German Capitalization Rules [That You Need To Know]
Whether you’ve only recently started learning German, or if you’ve been studying the language for a while, you’ve probably noticed that German uses a lot more capitalization than English.
The German capitalization rules can be confusing at first, but once you get the hang of these simple rules you’ll be able to correctly capitalize German without thinking about it.
After reading this post you will know:
- How and when to capitalize nouns, verbs, pronouns and adjectives in German
- How German capitalization looks with example sentences
- The differences between English and German capitalization rules
German Capitalization Rules in a Nutshell
Let’s start by taking a look at an overview of the German capitalization rules. Later in this post we’ll take a deeper dive in the rules, but for now here’s what you need to know:
- All proper nouns are capitalized like in English: e.g names and place names (Emma, Deutschland etc.)
- All nouns are capitalized: e.g objects (anything that can have ‘the’ (der / die / das) in front of it)
- Verbs are capitalised only when used as nouns: e.g the verb essen (to eat) can become a noun das Essen (food) and is then capitalized
- Some pronouns are capitalized and some aren’t: The formal ‘you’ Sie is always capitalized in all it’s forms. All other pronouns aren’t capitalized
- Some adjectives are not capitalised unlike in English: e.g das deutsche Auto (the German car)
- But some adjectives are capitalized when they are used as nouns: stolz (proud), der Stolz (the pride)
- German capitalizes the first word in a sentence, like in English.
Let’s take a look at this all in action with an example:
Wussten Sie, dass Jan gerade ein neues deutsches Auto gekauft hat? Es ist ein Mercedes. Die erste Fahrt war erstaunlich! Es ist sein ganzer Stolz.
(Did you know that Jan just bought a new German car? It’s a Mercedes. The first drive was amazing! It’s his pride and joy.)
In this example you can see most of the German capitalization rules in action, we’ve used proper nouns, nouns, pronouns, verbs when used as nouns and un-capitalized adjectives & capitalized adjectives.
Did you know? The German spelling reform in 1996, which intended to simplify German spelling, made a number of changes to capitalization of German. Throughout this post you’ll see mentions of this, but you can read the full story here.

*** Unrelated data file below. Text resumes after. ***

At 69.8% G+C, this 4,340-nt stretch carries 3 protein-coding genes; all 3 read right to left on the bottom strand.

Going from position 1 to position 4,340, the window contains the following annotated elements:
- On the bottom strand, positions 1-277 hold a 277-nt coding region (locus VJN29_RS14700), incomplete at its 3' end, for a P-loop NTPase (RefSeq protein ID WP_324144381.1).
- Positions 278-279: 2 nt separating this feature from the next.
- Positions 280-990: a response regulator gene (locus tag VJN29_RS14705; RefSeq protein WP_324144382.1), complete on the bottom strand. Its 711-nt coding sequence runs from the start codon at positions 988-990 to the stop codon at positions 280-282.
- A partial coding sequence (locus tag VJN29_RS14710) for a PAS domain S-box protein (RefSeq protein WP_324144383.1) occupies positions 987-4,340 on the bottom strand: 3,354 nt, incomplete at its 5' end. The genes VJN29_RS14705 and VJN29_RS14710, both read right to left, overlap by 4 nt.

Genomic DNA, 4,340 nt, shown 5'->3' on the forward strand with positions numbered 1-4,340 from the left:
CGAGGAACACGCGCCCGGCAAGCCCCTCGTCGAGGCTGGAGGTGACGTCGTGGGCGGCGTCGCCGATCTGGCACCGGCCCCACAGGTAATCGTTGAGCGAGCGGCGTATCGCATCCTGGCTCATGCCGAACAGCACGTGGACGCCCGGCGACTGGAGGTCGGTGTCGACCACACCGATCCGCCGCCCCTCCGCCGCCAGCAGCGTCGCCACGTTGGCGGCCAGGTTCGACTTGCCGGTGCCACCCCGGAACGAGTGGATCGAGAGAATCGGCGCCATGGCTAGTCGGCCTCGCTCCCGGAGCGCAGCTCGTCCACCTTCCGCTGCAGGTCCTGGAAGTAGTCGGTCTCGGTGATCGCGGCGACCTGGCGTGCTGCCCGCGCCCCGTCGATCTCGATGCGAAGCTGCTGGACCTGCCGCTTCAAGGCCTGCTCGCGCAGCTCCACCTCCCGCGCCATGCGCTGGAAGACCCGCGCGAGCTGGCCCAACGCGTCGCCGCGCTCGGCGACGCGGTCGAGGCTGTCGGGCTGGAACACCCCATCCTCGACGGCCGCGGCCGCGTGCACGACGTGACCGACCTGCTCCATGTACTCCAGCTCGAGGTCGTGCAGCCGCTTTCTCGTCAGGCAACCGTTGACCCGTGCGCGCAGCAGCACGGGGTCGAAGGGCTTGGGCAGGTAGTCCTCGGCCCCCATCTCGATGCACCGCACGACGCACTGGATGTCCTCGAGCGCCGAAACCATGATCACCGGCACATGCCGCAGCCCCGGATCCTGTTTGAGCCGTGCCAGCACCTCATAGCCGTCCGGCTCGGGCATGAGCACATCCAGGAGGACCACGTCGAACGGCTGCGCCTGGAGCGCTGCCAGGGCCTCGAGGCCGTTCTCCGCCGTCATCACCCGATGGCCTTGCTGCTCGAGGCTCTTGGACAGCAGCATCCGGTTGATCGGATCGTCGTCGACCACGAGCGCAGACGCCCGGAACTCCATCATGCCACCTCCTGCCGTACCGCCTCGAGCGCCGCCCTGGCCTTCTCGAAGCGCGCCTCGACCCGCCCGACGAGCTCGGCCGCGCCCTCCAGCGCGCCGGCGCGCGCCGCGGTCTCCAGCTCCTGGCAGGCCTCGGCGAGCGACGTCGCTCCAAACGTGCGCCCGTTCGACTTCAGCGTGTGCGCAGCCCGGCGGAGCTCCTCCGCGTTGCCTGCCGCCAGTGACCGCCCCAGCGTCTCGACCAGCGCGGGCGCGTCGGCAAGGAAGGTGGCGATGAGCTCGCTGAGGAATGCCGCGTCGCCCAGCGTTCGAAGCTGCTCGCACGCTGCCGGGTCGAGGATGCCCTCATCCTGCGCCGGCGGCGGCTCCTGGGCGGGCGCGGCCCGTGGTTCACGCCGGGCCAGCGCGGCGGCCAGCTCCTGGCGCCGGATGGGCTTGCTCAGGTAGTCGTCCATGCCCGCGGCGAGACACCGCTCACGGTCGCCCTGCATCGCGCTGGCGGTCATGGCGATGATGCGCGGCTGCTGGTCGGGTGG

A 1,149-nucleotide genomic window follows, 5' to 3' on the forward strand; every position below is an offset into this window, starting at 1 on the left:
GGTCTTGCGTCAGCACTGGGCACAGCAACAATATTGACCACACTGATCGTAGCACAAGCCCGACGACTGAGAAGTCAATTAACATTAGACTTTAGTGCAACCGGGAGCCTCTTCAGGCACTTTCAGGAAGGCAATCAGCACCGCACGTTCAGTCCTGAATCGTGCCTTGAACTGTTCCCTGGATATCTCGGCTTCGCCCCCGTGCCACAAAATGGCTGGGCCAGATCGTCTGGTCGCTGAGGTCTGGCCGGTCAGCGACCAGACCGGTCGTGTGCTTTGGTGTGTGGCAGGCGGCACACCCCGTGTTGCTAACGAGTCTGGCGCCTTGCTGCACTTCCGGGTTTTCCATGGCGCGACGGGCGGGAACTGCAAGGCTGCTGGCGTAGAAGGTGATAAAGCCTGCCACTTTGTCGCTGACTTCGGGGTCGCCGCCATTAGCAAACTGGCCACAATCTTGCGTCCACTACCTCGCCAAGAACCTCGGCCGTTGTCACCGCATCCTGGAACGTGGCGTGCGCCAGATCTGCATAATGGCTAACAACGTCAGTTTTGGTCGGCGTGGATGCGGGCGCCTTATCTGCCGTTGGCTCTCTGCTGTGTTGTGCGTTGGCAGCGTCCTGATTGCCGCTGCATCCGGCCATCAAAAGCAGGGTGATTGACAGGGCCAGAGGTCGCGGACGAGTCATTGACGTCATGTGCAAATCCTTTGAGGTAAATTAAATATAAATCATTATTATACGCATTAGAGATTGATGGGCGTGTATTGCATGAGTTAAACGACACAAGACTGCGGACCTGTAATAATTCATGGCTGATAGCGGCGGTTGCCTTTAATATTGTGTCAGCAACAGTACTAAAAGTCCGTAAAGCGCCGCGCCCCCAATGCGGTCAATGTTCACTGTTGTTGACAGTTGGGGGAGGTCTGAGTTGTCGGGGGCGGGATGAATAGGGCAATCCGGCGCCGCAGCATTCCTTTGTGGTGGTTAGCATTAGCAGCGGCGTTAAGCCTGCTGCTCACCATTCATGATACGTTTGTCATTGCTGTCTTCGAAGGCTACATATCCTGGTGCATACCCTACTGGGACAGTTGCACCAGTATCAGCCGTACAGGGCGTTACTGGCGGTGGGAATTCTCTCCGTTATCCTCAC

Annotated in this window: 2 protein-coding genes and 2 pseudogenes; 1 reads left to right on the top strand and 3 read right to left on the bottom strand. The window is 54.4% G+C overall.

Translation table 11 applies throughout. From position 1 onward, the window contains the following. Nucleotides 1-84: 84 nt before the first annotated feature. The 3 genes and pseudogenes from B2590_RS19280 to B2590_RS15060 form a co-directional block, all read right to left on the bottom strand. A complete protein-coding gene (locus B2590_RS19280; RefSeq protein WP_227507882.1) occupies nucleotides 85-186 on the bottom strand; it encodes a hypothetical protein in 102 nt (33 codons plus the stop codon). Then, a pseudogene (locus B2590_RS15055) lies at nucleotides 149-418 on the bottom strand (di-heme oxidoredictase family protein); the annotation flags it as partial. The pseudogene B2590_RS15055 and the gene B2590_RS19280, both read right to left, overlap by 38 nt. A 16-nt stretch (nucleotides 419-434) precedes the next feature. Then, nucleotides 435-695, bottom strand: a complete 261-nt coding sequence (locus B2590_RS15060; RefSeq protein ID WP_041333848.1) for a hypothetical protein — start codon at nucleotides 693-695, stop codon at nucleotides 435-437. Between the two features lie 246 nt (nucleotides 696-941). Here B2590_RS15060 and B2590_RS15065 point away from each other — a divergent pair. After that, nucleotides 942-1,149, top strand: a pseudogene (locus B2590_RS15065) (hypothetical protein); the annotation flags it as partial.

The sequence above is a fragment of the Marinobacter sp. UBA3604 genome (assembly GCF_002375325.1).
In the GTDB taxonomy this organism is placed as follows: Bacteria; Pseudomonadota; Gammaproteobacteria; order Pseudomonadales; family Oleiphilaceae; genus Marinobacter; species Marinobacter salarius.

Let’s start with a simple one, nouns. Every noun and proper noun is capitalized in German, which not only makes German look quite different to English because of the sheer amount of capitalization going on, but also make nouns very easy to spot.
Don’t forget that nouns are anything that you can put ‘the’ in front of: der / die / das.
|Ich treffe meine Freundin am Flughafen.||I’ll meet my friend at the airport.|
The two nouns here are die Freundin (the female friend) and der Flughafen (the airport).
This is why phrases like guten Tag (good day / hello) are capitalized, der Tag (the day) is a noun, so must be capitalized.
Just like in English, ‘proper nouns’ are always capitalized, so people’s names, place names, countries, books etc. Here’s an example with proper nouns:
|Ich fliege bald mit Eva nach Österreich.||I’m flying with Eva to Austria soon.|
In this example the two proper nouns are Eva and Österreich (Austria).
Adjectives & Verbs when used as Nouns
Like in English, in German you can change some adjectives and verbs into nouns, for example the verb suchen (to search) can become a noun, die Suche (the search). Since it is now a noun, indicated by having ‘the’ (der, die or das) in front of it, this former verb is now capitalized like a normal German noun.
|Die Suche nach meinem Pass dauerte 3 Tage!||The serach for my passport took 3 days!|
The same rule applies to adjectives which have turned into nouns, for example the adjective abenteuerlich (adventurous) can change to der Abenteuer or die Abenteuerin (the adventurer, male / female).
|Ich werde eine Abenteuerin.||I’m going to become an adventurer.|
Since the German spelling reform in 1996, the only pronoun to be capitalized is the formal ‘you’ (Sie) in all it’s forms:
- Sie (‘you’ in the nominative & accusative cases)
- Ihnen (‘you’ the dative case)
- Ihr (‘your’)
All other pronouns are not capitalized, however before the spelling reform in 1996 all pronouns would be capitalized when used the written form so du, dich, dir, er, sein etc. would be Du, Dich, Dir, Er, Sein etc..
The good thing about this distinction is it makes it immediately obvious when reading that Sie sind means ‘you (formal) are’ and sie sind means ‘they are’.
Let’s see this in action:
|Frau Weber, das Taxi wird Sie und Ihre Freundin um 7 Uhr abholen.||Ms. Weber, the taxi will pick you and your friend up at 7am.|
Unlike in English the first person singular ich (I) is not capitalized unless it’s at the start of a sentence.
There’s another difference between English and German capitalization rules, and that is with adjectives. Adjectives are not capitalized, even adjectives describing nationality. In English nationality adjectives are capitalized:
|Ich habe einen britischen Pass und Eva hat einen deutschen Pass.||I have a British passport and Eva has a German passport.|
So there you have it, all the German capitalization rules you’ll ever need. Hopefully that’s made things a bit clearer, and before you know it you’ll know how to capitalize German like a pro.
Grammar Hub: The Basics
The 4 German Cases
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